10. The "(or will be) fixed" is where the Atlassian definition of Fix Version differs from ours. We are using the custom field Scheduled Version for the "will be fixed in" and Fix Version for the "was fixed in". Unfortunately this makes a lot of the built-in plugins useless to us.

  11. Anonymous

    I just want to now that "is the Project name specific to the Product release"? For example we have a Product name "XYZ" and have many releases of the product like 1.0,1.1,2.0,2.1,2.2 etc. So do we create a Project in the JIRA for a specific release like "XYZ x.x" or it would be "XZY" for all the releases? 

  12. Anonymous

    I can tell the JIRA is much more focused in products and issues workflow than into the company`s customers workflow, when talking about, for example, a implantation process after a sales process is made (e.g.: Start -> Planning -> Installing infrastructure -> Configuring server -> Training/application -> Finish)

    Is there any way i could use JIRA`s project management tool in order to control all my software implantation projects? (this way, all my projects would be, actually, my customers).

  13. Hi, we've rolled out JIRA in a limited fashion and it's gone pretty well.  I'm considering rolling it out to our larger development group.  We build and maintain a number of heterogenous applications in house (around 30), and my questions are with regard to the organization of projects in Jira.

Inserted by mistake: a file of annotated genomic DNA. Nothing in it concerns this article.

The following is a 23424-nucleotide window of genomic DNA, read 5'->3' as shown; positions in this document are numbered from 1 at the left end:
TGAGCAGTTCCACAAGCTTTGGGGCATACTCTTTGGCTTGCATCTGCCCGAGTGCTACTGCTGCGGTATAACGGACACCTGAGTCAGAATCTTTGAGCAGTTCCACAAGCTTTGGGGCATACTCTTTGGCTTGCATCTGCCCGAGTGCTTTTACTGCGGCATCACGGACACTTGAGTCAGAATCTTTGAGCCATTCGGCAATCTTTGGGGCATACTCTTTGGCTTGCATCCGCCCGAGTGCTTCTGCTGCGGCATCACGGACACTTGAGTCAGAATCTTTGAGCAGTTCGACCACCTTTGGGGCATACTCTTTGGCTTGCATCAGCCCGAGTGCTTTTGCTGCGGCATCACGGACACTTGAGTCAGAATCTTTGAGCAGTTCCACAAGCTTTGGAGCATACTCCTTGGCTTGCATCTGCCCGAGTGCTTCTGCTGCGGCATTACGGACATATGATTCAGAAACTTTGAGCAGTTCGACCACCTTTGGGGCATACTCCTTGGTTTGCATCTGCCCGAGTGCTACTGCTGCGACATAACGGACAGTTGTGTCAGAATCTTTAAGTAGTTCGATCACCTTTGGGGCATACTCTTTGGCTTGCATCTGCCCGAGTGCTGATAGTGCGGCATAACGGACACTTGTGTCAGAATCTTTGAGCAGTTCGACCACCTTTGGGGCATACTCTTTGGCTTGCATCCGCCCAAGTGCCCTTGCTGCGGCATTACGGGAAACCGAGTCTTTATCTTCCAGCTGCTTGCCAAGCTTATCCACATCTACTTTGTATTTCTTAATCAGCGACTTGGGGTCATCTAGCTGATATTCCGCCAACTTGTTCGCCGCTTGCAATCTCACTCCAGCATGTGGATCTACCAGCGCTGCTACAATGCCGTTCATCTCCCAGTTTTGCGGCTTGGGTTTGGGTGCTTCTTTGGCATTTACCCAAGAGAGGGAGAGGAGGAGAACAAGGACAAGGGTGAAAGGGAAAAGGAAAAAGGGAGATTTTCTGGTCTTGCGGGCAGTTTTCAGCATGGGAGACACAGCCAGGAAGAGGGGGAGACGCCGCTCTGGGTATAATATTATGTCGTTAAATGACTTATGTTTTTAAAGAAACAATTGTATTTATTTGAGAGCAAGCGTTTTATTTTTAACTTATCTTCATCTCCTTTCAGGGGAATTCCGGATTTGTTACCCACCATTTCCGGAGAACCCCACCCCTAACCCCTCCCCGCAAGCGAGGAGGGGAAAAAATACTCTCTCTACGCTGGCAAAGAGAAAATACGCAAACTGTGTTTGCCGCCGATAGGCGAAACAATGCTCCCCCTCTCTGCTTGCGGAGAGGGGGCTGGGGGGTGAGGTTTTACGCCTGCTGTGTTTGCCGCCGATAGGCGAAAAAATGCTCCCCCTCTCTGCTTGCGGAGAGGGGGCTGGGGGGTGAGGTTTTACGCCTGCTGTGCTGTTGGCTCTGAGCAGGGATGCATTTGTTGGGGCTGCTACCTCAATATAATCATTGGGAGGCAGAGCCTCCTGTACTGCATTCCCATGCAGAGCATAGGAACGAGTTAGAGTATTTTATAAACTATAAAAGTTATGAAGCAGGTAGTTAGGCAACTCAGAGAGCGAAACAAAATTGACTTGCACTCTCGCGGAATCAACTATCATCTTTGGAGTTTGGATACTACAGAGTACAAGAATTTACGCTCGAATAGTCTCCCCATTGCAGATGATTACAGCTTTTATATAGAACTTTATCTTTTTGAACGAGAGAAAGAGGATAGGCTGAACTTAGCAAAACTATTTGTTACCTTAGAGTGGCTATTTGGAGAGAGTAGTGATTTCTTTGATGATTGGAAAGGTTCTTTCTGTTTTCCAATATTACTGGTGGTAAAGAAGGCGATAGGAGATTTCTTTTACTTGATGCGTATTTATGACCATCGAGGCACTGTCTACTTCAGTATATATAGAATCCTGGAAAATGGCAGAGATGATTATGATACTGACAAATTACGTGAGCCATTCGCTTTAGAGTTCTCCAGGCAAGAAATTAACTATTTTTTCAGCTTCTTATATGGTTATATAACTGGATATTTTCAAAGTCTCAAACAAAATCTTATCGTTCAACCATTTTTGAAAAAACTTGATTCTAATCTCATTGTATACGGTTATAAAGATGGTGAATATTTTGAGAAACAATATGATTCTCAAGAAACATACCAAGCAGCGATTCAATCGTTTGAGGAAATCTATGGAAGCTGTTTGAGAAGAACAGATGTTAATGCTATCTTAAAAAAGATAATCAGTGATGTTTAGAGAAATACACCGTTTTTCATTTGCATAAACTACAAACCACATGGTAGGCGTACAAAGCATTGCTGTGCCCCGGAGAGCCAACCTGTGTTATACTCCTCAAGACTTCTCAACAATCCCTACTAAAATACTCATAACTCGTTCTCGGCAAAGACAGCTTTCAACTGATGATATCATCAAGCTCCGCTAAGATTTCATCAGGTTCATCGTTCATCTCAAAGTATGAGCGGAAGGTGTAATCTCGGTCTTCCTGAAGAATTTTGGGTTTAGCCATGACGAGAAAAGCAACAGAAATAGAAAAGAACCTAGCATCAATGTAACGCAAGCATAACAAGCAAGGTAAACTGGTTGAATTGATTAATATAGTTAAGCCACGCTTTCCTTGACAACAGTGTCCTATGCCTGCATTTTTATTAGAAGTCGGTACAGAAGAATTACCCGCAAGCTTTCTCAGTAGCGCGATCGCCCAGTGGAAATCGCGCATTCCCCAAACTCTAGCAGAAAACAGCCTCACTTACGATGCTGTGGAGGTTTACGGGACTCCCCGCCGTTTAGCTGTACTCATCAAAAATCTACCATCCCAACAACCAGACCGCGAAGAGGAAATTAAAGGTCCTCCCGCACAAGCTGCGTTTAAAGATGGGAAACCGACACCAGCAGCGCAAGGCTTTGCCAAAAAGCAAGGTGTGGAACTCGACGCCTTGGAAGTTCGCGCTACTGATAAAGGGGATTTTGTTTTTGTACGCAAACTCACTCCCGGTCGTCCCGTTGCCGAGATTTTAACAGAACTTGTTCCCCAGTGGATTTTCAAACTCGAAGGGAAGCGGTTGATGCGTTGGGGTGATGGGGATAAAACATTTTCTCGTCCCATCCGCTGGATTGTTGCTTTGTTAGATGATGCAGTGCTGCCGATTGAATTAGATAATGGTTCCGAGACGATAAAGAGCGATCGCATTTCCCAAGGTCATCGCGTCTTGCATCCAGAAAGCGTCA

Most of our applications are long-lived and we release many versions of them.  Some release versions are small (bug fixes and the like) and other versions are larger, normally what I would consider "projects".  For anybody with a similar development shop, how do you organize Jira?  Do you set up a Project for each major release, and group them by project categories; or do you have one Project per application and use version numbers to organize sprints?  Are there any white papers available for best practices for using JIRA in such an environment?

    1. Hi Jason,

      I would set up only one one JIRA project for each of your products. Creating one JIRA project per major release would only cause you problems:

      • You can not move tickets to the next release (well you can but moving tickets to an other JIRA project causes having them a new issue key and number. So it would be rather confusing)
      • You get the problem when moddeling a Bug or change connected to different versions (e.g. the same problem exists in 1.0 but still exists in your current development on 2.0. Having a project for each major version would force you to create two tickets for the same issue.

      Be aware that affected version and fix version allow you to select multiple versions. So you can create on miner version per spring and collect all these miner versions into a mayor version for your release. Somthing like version 2.0 consists of all the changes made in sprint 1 to 5. JIRA Agile used to support enforcing these kind of version hirachy. 

       

      1. Hi Tobias, thanks for the insight.